I don’t know how many accounts are vulnerable, but it’s easy to find ones: just by browsing through the top accounts list, you can for example find a vulnerable account that holds more than 1.6 million of Lisk units (or $48M)—look for an account with no associated public key.

Exploitation and mitigation

Running the 264 address computations isn’t instantaneous though; because it involves a key generation operation, these 264 operations are considerably slower than (say) 264 evaluations of a hash function like SHA-256. But completing the attack within a month will clearly cost you less than $48M.

And of course in practice you’ll parallelize the attacks on N cores, and you’ll target one-of-M addresses, so the expected running time will only be around 263/NM operations. With only 64 targets and 256 cores, we’re talking of 249 iterations’ latency.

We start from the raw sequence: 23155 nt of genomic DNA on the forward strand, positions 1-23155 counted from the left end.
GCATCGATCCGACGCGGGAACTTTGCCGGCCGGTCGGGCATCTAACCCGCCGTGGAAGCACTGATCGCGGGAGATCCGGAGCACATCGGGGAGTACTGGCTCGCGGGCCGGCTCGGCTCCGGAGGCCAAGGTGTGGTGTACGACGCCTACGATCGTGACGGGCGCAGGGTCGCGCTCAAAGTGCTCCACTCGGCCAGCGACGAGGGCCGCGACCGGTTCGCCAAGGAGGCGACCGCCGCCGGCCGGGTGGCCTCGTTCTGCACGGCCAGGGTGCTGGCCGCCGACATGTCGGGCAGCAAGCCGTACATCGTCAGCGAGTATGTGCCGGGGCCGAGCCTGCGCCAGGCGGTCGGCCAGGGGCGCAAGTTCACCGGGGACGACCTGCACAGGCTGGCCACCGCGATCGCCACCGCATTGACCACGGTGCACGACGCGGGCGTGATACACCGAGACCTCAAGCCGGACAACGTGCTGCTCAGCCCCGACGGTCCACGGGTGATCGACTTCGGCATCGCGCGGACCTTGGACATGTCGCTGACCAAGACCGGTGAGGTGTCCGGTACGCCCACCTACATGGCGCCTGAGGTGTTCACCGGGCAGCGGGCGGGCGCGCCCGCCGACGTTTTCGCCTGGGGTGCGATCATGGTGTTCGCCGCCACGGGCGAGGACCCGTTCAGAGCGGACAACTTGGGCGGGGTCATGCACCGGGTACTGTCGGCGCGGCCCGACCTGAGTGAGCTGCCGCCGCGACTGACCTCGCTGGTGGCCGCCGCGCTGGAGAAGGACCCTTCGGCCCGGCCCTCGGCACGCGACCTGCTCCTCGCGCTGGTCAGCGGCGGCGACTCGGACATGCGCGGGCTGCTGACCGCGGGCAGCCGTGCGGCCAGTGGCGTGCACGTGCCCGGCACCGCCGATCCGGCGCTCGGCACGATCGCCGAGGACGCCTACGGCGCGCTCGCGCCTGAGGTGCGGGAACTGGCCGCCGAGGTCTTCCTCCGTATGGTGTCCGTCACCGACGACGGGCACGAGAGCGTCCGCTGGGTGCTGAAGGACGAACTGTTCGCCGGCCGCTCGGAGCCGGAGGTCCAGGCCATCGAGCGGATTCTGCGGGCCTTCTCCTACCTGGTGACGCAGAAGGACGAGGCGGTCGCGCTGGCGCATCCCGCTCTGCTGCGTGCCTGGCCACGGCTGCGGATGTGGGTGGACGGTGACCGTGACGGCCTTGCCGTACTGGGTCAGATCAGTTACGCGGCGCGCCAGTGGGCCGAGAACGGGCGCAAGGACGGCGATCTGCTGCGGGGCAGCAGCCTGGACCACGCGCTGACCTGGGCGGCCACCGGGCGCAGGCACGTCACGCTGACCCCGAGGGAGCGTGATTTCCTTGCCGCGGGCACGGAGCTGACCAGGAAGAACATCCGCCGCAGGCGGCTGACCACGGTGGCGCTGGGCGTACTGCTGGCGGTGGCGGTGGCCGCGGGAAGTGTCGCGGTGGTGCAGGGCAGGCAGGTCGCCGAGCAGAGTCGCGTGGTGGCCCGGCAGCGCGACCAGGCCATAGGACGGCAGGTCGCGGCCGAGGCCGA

As Lisk now recommends, “it’s important to broadcast the correct public key to the network for any given Lisk address. This can be done by simply sending at least one transaction from a Lisk account.”

I don’t know whether this vulnerability has been exploited, but yet again this shows that blockchain systems security is a vastly unexplored area, with lot of unaudited architectures and source code, and new bug classes to be found and exploited.